The olivet Discourse - Signs of nearness but unknown time
|28And when these things begin to come to pass, then look up, and lift up your heads; for your redemption draweth nigh.
|32Now learn a parable of the fig tree; When his branch is yet tender, and putteth forth leaves, ye know that summer is nigh: 33So likewise ye, when ye shall see all these things, know that it is near, even at the doors. 34Verily I say unto you, This generation shall not pass, till all these things be fulfilled. 35Heaven and earth shall pass away, but my words shall not pass away.
|28Now learn a parable of the fig tree; When her branch is yet tender, and putteth forth leaves, ye know that summer is near: 29So ye in like manner, when ye shall see these things come to pass, know that it is nigh, even at the doors. 30Verily I say unto you, that this generation shall not pass, till all these things be done. 31Heaven and earth shall pass away: but my words shall not pass away.
|29And he spake to them a parable; Behold the fig tree, and all the trees; 30When they now shoot forth, ye see and know of your own selves that summer is now nigh at hand. 31So likewise ye, when ye see these things come to pass, know ye that the kingdom of God is nigh at hand. 32Verily I say unto you, This generation shall not pass away, till all be fulfilled. 33Heaven and earth shall pass away: but my words shall not pass away.
|36But of that day and hour knoweth no man, no, not the angels of heaven, but my Father only. 37But as the days of Noe were, so shall also the coming of the Son of man be. 38For as in the days that were before the flood they were eating and drinking, marrying and giving in marriage, until the day that Noe entered into the ark, [*]Genesis 7:7 39And knew not until the flood came, and took them all away; so shall also the coming of the Son of man be. 40Then shall two be in the field; the one shall be taken, and the other left. 41Two women shall be grinding at the mill; the one shall be taken, and the other left.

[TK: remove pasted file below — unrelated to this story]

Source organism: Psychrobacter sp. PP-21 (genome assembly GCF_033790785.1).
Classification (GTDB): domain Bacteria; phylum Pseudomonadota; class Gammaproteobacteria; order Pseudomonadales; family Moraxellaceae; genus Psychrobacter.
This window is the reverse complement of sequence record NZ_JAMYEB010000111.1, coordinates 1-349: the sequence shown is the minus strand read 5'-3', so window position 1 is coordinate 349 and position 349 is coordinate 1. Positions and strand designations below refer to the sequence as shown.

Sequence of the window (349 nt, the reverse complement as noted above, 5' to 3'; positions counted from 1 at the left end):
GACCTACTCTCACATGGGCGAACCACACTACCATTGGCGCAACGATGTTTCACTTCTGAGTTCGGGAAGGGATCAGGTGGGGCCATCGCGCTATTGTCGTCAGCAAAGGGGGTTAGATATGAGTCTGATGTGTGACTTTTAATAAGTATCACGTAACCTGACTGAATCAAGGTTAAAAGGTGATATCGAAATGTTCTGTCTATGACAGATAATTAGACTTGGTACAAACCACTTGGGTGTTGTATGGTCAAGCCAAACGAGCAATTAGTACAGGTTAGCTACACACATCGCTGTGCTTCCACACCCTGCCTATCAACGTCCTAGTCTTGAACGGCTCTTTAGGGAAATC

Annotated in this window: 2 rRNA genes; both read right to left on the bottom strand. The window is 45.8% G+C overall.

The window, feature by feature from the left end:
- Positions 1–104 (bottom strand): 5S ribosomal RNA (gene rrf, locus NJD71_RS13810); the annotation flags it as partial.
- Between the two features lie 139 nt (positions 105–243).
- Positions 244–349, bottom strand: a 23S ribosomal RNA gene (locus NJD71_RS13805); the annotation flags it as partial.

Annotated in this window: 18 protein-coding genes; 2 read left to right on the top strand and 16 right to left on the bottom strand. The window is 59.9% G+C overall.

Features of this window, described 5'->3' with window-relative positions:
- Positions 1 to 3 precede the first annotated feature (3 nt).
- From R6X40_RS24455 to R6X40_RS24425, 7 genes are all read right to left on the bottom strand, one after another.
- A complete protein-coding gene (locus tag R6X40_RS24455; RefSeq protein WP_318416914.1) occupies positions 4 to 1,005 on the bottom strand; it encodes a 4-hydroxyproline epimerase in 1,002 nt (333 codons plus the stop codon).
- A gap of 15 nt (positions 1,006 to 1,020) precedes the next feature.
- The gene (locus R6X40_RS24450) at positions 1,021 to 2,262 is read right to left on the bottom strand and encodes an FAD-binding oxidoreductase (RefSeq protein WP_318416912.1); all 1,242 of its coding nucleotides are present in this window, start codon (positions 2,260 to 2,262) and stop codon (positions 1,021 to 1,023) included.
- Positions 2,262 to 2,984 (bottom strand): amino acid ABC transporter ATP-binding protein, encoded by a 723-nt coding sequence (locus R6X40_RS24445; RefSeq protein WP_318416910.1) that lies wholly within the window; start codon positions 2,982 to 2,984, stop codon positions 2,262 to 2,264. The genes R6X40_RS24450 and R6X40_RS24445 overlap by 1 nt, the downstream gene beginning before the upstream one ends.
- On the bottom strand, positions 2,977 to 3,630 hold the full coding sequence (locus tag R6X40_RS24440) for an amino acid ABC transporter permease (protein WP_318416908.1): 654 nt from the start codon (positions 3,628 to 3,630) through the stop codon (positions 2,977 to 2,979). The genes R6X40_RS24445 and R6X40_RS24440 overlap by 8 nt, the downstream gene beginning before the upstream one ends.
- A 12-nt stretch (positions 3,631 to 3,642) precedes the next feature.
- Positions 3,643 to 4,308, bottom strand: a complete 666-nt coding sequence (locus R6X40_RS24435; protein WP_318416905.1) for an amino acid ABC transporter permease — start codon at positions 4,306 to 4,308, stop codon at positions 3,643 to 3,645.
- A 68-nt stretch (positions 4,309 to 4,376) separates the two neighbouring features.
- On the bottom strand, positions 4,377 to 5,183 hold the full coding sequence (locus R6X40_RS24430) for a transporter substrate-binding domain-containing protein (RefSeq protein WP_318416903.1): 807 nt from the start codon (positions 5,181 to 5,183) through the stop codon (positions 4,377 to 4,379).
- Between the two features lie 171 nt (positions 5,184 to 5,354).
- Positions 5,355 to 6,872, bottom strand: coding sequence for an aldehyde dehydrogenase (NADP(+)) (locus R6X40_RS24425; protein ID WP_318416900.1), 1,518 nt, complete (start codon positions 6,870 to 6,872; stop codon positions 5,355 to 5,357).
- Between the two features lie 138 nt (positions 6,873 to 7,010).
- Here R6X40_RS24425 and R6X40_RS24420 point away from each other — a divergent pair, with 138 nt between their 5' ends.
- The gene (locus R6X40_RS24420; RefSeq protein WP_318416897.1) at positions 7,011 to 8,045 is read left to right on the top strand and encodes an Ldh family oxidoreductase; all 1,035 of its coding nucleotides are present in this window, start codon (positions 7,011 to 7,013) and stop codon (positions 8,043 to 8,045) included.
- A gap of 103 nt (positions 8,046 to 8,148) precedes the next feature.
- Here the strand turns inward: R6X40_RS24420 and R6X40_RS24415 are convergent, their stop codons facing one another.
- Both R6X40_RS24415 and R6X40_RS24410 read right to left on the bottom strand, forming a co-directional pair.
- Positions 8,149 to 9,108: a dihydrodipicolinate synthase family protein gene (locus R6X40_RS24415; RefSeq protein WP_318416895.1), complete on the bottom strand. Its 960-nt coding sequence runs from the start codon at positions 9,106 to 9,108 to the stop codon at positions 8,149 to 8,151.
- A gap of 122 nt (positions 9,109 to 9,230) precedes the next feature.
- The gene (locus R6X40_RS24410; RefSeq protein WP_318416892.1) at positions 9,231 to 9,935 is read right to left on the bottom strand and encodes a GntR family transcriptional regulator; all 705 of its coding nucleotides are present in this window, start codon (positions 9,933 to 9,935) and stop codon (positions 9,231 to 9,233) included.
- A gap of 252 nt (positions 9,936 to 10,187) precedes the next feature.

|32But of that day and that hour knoweth no man, no, not the angels which are in heaven, neither the Son, but the Father.
Mount of Olives
The mountainous ridge called the Mount of Olives stretches totay from the Hebrew University Mount Scopus campus in the north to the Jewish cemetery and beyond, to the village of Silwan in the south. Between these two ends of the mountain are the olive trees from which the mountain takes its name. The area at the bottom of the mountain would have been the place for the olive gardens and an olive press, “Gat shemen” in Hebrew, from which the name “Gethsemane” comes.
The gospels record on more than one occasion Jesus’ sorrow for Jerusalem as he made his way down the slopes of the Mount of Olives. It was a path he would have known from childhood from His many visits to Jerusalem.
Down the road from Bethphage He came riding on a donkey colt with palm branches symbolic of Judaea strewn along the way. “Hosanna!” (“save now!”) was the cry upon the lips of the people (Matthew 21:1-9). This prayer from Psalm 118:25 was a request for salvation. Yet Jesus knew that these cries would be changed within a week to “Crucify him!” He wept again for Jerusalem, for He knew what would befall the people in less than one generation as the city would be besieged and taken.